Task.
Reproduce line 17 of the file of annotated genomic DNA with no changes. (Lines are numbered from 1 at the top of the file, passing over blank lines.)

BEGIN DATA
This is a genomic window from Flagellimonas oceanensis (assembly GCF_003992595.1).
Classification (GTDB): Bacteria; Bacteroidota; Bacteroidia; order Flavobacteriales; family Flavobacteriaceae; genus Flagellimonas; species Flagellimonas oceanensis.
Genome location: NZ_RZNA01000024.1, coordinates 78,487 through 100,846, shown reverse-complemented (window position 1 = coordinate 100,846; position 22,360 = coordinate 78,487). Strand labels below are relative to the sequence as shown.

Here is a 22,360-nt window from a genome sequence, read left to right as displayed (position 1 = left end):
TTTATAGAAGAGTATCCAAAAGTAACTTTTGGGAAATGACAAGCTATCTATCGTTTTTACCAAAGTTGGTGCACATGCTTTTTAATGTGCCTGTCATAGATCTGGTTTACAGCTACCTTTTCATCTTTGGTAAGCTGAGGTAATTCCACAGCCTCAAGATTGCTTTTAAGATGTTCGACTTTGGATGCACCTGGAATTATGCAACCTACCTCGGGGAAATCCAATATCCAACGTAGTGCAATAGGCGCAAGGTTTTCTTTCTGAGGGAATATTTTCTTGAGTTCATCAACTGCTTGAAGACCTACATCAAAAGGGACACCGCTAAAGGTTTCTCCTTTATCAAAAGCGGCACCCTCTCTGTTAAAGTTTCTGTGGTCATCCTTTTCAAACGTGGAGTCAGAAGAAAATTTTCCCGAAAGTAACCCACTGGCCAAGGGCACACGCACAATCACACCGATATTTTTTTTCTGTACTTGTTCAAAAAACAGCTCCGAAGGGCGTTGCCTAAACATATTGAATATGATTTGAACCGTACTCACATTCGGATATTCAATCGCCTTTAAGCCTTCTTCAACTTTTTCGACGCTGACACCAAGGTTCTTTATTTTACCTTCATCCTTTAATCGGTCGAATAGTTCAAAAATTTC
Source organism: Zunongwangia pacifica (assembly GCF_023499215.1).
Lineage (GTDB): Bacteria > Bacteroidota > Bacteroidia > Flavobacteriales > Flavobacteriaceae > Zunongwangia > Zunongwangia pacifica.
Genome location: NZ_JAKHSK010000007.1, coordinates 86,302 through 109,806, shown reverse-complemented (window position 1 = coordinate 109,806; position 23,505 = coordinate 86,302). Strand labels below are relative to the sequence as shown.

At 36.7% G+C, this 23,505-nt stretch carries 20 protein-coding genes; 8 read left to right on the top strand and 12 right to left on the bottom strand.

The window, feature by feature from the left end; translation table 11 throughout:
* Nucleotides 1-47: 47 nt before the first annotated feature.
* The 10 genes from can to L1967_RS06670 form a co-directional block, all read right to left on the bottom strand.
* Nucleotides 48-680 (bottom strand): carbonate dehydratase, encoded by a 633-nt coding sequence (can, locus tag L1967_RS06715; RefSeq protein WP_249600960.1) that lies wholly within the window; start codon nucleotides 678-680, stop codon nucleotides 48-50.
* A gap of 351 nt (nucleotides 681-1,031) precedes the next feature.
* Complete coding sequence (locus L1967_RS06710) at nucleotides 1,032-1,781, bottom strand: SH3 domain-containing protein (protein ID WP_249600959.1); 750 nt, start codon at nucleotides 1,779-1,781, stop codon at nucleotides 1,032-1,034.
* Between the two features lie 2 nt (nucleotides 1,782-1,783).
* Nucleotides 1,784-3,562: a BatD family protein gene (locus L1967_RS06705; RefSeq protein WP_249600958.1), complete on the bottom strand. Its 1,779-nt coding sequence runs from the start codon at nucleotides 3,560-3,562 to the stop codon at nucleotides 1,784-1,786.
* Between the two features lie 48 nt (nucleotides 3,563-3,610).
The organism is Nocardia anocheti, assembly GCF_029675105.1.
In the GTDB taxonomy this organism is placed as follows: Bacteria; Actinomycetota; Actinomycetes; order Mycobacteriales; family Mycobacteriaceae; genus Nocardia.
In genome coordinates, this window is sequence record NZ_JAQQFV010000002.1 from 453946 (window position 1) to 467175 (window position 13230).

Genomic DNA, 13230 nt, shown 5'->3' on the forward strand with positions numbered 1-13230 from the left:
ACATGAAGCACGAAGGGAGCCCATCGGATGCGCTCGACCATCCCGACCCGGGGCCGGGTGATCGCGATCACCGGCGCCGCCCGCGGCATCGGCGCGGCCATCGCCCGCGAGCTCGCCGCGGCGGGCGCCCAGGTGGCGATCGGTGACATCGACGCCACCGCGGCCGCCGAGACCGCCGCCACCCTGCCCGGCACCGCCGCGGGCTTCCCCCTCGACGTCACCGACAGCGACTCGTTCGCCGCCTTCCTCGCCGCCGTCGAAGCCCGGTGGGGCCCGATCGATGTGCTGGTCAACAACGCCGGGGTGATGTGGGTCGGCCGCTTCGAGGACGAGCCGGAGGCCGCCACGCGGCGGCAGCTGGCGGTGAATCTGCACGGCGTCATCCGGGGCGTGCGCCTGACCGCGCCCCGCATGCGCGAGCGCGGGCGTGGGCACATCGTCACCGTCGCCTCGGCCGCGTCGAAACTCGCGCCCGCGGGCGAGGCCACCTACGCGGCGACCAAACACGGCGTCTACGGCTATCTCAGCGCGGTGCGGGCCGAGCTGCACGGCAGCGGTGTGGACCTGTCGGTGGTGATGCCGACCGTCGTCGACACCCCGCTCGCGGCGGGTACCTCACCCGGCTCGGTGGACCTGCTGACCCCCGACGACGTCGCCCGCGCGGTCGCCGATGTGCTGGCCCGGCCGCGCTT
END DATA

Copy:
* Nucleotides 1,784-3,562: a BatD family protein gene (locus L1967_RS06705; RefSeq protein WP_249600958.1), complete on the bottom strand. Its 1,779-nt coding sequence runs from the start codon at nucleotides 3,560-3,562 to the stop codon at nucleotides 1,784-1,786.